Snow is on the Way: Near Blizzard Conditions Expected for Thur into Friday

Six to 10 inches of snow are forecast for Middletown with wind chills between -5 to -20 degrees toward the week's end.

Middletown Snow
Middletown Snow

Middletown — and the majority of Connecticut — will soon be under a winter storm warning from 4 a.m. Thursday to 1 p.m. Friday issued by the National Weather Service, which calls for near blizzard conditions at the storm's height.

A coastal storm will bring a potential for heavy snow and a blizzard warning for Thursday night into Friday morning, the National Weather Service predicts with strong winds and dangerously cold wind chills through Friday afternoon.

Six to 10 inches of snow are forecast for Middletown, with one to two inches falling through Thursday morning's rush hour, according to the NWS, followed by a lull. The most amount of snowfall is expected to be Thursday night into Friday morning. 

Gov. Dannel P. Malloy is urging residents to take it slow and avoid travel during the height of the storm Thursday night. 

He has directed the Division of Emergency Management and Homeland Security, the Department of Social Services and the Department of Mental Health and Addiction Services to coordinate with 2-1-1 and Connecticut’s network of shelters to ensure that the state’s most vulnerable people are protected from the severe cold weather.

Wind chills are expected to range from -5 to -20 degrees Thursday night and Friday. The National Weather Service has issued a winter storm warning for most of the state through Friday morning. 

Here in Middletown,  at the Church of the Holy Trinity, 381 Main Street, a warming center is open seven days a week from 9 p.m. until 7 a.m.

Although it is not a shelter, the warming center provides hot beverages and a temporary respite from the cold for those in need. Personal belongings are allowed but storing items is not permitted. 

"I am asking residents to use caution as they head out for their Thursday and Friday commutes and give yourself some extra time to get to your destination," Malloy said. "I am also asking that you avoid travel during the height of the storm Thursday night. 

"We are also taking steps to make sure that we can take care of those in need of shelter. I urge anyone in need of shelter to call 2-1-1 and encourage local communities to consider opening warming centers or other facilities to help people in need.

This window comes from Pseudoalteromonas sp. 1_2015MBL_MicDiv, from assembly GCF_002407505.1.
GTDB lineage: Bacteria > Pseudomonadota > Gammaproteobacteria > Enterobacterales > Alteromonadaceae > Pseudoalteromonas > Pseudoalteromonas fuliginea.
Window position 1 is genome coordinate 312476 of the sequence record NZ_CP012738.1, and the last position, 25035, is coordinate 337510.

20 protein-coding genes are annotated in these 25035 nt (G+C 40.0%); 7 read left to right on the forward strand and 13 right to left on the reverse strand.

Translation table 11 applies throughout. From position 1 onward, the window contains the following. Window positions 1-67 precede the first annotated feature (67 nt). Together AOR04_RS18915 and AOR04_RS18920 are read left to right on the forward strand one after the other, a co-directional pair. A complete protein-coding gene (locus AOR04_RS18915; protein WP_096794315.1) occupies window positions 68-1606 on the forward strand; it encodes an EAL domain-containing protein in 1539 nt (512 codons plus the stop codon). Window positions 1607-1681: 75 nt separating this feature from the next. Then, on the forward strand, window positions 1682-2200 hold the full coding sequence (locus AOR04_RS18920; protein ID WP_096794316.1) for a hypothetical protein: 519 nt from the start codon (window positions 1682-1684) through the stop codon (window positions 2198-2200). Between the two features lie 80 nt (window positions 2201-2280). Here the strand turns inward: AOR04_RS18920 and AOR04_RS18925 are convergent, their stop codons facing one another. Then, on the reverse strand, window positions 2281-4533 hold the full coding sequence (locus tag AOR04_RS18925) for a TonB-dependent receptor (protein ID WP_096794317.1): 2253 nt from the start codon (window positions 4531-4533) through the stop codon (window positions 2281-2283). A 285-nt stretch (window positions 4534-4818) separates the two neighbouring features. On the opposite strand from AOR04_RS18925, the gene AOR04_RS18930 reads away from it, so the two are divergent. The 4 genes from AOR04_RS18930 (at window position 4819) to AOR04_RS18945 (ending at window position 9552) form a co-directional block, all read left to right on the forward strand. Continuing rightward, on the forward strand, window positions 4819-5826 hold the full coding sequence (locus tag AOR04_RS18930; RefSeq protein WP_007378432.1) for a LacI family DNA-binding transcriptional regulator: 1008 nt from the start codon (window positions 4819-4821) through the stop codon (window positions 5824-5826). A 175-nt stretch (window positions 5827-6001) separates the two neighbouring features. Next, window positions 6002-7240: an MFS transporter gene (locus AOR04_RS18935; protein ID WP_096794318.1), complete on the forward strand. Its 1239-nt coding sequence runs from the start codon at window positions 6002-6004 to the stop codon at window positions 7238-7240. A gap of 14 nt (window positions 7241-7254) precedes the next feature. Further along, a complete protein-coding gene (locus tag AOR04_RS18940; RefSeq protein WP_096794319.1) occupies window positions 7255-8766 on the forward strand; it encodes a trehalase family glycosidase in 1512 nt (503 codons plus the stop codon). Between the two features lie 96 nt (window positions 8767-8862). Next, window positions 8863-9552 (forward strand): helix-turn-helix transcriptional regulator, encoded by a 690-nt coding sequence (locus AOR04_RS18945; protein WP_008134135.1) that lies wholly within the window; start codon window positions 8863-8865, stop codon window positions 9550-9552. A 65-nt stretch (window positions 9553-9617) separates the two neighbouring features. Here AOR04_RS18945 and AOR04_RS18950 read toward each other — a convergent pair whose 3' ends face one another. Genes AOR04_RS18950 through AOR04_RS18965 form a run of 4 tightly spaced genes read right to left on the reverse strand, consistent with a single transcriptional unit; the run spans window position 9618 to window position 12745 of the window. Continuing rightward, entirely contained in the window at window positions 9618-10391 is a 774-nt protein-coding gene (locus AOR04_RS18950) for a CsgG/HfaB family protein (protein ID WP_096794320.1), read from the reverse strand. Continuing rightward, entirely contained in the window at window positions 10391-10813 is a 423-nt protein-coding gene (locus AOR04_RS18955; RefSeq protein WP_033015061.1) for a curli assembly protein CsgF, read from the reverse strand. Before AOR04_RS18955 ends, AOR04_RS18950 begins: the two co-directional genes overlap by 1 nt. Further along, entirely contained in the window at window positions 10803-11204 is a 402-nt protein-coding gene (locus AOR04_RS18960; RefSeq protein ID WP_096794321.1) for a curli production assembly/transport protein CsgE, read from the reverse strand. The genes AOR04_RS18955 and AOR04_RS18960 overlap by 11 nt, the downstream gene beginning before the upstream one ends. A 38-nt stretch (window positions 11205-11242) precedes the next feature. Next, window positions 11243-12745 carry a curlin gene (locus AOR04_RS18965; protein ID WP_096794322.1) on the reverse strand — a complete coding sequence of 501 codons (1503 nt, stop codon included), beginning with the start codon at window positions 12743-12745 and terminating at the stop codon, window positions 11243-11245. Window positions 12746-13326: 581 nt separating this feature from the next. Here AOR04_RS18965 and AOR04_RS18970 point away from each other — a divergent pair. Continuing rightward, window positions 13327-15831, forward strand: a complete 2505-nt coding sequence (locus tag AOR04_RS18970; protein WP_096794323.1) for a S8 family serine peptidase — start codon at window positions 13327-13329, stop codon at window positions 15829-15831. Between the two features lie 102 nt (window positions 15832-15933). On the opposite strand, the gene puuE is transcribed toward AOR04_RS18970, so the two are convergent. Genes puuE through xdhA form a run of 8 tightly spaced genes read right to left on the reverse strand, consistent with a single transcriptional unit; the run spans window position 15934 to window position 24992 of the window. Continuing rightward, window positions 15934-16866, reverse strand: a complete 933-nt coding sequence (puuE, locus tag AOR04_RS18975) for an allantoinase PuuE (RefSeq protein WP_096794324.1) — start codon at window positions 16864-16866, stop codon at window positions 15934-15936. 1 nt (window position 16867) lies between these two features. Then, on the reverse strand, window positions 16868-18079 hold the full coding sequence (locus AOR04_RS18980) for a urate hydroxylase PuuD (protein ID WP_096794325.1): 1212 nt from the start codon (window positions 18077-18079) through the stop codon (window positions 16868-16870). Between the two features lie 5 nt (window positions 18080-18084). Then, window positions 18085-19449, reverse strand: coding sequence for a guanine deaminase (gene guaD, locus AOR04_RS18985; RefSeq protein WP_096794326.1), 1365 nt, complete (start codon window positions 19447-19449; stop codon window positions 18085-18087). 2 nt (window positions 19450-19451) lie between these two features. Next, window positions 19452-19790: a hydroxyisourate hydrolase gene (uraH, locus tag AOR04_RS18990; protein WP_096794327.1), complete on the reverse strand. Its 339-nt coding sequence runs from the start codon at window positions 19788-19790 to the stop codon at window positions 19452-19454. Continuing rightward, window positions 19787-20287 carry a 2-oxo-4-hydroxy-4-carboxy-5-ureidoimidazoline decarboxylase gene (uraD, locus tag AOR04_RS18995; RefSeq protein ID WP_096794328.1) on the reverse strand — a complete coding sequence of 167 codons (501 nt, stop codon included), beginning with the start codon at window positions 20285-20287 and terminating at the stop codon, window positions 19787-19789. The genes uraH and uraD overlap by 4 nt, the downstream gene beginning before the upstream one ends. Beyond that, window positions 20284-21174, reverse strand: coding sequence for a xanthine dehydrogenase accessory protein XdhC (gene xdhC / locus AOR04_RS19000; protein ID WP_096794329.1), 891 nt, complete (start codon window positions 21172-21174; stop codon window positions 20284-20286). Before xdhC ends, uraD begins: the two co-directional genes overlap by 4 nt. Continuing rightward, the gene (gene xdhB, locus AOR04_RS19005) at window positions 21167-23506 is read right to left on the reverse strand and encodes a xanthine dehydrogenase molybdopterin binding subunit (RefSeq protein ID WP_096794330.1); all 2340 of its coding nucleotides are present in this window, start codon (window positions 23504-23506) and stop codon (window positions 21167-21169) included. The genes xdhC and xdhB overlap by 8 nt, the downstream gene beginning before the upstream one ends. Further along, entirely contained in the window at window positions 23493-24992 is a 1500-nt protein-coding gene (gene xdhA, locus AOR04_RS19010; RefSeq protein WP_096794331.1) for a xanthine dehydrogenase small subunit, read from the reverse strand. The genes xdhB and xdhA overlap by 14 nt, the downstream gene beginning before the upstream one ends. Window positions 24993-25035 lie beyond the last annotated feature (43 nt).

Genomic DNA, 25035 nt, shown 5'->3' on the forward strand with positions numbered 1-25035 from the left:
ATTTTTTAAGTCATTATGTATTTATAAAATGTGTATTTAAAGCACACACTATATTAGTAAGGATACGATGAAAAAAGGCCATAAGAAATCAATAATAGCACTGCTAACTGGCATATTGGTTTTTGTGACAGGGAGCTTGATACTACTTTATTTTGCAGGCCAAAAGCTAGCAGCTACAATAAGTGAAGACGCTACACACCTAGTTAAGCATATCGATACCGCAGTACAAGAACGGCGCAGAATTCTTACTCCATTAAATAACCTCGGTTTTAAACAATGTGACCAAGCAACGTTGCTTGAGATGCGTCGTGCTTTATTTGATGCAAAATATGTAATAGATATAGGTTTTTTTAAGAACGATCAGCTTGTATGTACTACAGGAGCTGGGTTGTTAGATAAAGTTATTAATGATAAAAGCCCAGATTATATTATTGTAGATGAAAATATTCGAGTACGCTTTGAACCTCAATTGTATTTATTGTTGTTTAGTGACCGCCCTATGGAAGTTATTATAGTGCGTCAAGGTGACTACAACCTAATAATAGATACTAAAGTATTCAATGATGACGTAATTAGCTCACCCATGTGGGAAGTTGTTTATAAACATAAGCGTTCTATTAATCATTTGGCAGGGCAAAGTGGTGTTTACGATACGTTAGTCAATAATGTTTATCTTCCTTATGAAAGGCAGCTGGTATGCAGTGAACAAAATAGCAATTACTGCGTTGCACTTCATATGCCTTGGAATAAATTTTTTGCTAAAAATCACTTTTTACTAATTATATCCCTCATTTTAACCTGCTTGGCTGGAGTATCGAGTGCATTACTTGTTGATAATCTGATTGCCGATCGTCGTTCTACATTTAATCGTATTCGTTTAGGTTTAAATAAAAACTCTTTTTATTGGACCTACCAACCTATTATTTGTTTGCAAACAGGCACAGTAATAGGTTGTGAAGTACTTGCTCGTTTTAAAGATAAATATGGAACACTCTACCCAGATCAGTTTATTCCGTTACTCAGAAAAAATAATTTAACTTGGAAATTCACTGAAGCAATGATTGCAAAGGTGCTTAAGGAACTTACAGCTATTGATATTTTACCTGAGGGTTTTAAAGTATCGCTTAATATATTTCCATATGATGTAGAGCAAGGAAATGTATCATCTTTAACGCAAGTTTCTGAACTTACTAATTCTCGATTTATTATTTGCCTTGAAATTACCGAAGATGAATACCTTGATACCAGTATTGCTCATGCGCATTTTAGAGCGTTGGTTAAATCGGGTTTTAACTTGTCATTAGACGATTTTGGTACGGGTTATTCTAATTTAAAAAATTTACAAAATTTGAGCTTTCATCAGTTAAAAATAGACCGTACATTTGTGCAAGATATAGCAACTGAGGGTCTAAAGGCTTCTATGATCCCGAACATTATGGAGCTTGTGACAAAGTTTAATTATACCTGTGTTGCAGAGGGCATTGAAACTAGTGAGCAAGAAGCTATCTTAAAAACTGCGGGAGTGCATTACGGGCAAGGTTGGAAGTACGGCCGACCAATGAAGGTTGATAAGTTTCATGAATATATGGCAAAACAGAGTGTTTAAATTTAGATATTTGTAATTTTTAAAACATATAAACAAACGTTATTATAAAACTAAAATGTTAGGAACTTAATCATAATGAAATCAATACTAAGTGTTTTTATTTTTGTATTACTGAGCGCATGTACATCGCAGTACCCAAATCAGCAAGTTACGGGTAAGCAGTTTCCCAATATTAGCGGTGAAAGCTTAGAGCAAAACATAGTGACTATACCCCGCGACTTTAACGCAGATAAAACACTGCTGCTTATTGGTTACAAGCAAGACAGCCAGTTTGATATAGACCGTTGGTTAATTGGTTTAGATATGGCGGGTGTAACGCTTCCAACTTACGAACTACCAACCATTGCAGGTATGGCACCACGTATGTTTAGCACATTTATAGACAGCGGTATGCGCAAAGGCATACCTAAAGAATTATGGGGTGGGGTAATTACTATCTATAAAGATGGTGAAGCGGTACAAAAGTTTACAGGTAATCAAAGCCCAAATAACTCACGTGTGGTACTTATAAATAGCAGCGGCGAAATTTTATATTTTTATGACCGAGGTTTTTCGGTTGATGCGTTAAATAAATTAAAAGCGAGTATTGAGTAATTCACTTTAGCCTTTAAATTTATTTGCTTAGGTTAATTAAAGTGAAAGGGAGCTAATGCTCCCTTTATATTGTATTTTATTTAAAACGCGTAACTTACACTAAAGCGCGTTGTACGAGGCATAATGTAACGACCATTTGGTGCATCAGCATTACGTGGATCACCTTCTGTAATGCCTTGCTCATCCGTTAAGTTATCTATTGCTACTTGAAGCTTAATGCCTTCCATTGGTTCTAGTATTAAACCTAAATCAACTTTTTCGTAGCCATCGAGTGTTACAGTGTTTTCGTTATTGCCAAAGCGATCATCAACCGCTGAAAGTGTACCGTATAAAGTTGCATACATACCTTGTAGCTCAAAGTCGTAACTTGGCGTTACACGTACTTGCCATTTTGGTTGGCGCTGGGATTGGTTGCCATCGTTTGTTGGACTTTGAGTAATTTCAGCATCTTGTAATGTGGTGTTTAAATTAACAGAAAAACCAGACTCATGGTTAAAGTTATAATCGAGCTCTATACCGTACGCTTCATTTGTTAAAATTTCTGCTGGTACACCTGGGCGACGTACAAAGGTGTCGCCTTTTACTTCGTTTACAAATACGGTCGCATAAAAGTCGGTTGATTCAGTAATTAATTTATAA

"State emergency management officials are preparing for the potential impacts of this severe weather and continue to provide me with regular updates."

Under the state’s Severe Cold Weather Protocol, DEMHS activates its WebEOC communications network – an internet-based system that allows local, regional and state emergency management officials and first responders to share up-to-date information about a variety of situations and conditions.  The system is used to monitor capacity at shelters across the state, enabling 2-1-1 to act as a clearinghouse to assist in finding shelter space for those who need it.  Local officials, working through WebEOC, can alert 2-1-1 and the state when they open temporary shelters or warming centers.

DSS coordinates with 2-1-1 and the Connecticut Coalition to End Homelessness, as well as working with existing vendors to resolve transportation issues for people needing shelter during the period of severe cold.

DMHAS, meanwhile, has teams who specialize in working with homeless people to locate those who are at risk, spread the word about the 2-1-1 system, and encourage everyone to take advantage of the safety of shelters.  The agency is also working with shelters to assess and meet the needs of individual clients during this cold snap.


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